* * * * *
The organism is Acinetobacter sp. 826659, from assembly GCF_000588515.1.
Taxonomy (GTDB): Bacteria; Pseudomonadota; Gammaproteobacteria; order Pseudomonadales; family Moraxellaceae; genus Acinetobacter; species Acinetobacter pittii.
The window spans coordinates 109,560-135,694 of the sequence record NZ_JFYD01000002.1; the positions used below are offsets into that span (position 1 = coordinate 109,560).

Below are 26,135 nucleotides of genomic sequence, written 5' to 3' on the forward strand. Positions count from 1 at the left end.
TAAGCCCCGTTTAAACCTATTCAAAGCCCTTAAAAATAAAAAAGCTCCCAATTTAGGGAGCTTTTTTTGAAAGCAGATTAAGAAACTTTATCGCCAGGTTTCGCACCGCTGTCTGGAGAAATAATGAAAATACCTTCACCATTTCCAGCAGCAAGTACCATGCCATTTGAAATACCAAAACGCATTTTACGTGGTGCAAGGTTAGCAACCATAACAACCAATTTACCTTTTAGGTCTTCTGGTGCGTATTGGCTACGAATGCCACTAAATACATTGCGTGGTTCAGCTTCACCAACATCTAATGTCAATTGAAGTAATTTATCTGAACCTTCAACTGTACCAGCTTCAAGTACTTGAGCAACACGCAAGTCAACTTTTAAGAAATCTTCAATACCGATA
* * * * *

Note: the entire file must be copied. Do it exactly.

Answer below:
The organism is Acinetobacter sp. 826659, from assembly GCF_000588515.1.
Taxonomy (GTDB): Bacteria; Pseudomonadota; Gammaproteobacteria; order Pseudomonadales; family Moraxellaceae; genus Acinetobacter; species Acinetobacter pittii.
The window spans coordinates 109,560-135,694 of the sequence record NZ_JFYD01000002.1; the positions used below are offsets into that span (position 1 = coordinate 109,560).

Below are 26,135 nucleotides of genomic sequence, written 5' to 3' on the forward strand. Positions count from 1 at the left end.
TAAGCCCCGTTTAAACCTATTCAAAGCCCTTAAAAATAAAAAAGCTCCCAATTTAGGGAGCTTTTTTTGAAAGCAGATTAAGAAACTTTATCGCCAGGTTTCGCACCGCTGTCTGGAGAAATAATGAAAATACCTTCACCATTTCCAGCAGCAAGTACCATGCCATTTGAAATACCAAAACGCATTTTACGTGGTGCAAGGTTAGCAACCATAACAACCAATTTACCTTTTAGGTCTTCTGGTGCGTATTGGCTACGAATGCCACTAAATACATTGCGTGGTTCAGCTTCACCAACATCTAATGTCAATTGAAGTAATTTATCTGAACCTTCAACTGTACCAGCTTCAAGTACTTGAGCAACACGCAAGTCAACTTTTAAGAAATCTTCAATACCGATA